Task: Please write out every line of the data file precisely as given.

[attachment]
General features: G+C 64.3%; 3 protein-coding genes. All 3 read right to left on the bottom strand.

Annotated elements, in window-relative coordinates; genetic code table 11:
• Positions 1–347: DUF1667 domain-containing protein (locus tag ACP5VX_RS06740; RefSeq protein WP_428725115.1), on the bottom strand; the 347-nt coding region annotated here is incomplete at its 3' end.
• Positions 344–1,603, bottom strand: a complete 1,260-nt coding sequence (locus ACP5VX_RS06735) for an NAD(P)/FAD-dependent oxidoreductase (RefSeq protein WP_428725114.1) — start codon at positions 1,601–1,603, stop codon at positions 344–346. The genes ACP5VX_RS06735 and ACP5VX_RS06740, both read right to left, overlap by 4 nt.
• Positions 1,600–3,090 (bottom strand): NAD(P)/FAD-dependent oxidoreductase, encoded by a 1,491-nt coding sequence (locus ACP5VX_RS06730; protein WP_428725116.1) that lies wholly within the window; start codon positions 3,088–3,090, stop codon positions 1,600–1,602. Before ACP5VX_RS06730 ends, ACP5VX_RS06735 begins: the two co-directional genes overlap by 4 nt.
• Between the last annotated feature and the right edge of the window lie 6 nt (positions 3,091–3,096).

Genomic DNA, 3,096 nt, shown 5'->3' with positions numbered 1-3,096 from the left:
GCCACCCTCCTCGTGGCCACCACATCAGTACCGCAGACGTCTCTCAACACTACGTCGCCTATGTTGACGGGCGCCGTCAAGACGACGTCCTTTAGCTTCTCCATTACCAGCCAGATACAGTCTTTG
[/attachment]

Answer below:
General features: G+C 64.3%; 3 protein-coding genes. All 3 read right to left on the bottom strand.

Annotated elements, in window-relative coordinates; genetic code table 11:
• Positions 1–347: DUF1667 domain-containing protein (locus tag ACP5VX_RS06740; RefSeq protein WP_428725115.1), on the bottom strand; the 347-nt coding region annotated here is incomplete at its 3' end.
• Positions 344–1,603, bottom strand: a complete 1,260-nt coding sequence (locus ACP5VX_RS06735) for an NAD(P)/FAD-dependent oxidoreductase (RefSeq protein WP_428725114.1) — start codon at positions 1,601–1,603, stop codon at positions 344–346. The genes ACP5VX_RS06735 and ACP5VX_RS06740, both read right to left, overlap by 4 nt.
• Positions 1,600–3,090 (bottom strand): NAD(P)/FAD-dependent oxidoreductase, encoded by a 1,491-nt coding sequence (locus ACP5VX_RS06730; protein WP_428725116.1) that lies wholly within the window; start codon positions 3,088–3,090, stop codon positions 1,600–1,602. Before ACP5VX_RS06730 ends, ACP5VX_RS06735 begins: the two co-directional genes overlap by 4 nt.
• Between the last annotated feature and the right edge of the window lie 6 nt (positions 3,091–3,096).

Genomic DNA, 3,096 nt, shown 5'->3' with positions numbered 1-3,096 from the left:
GCCACCCTCCTCGTGGCCACCACATCAGTACCGCAGACGTCTCTCAACACTACGTCGCCTATGTTGACGGGCGCCGTCAAGACGACGTCCTTTAGCTTCTCCATTACCAGCCAGATACAGTCTTTG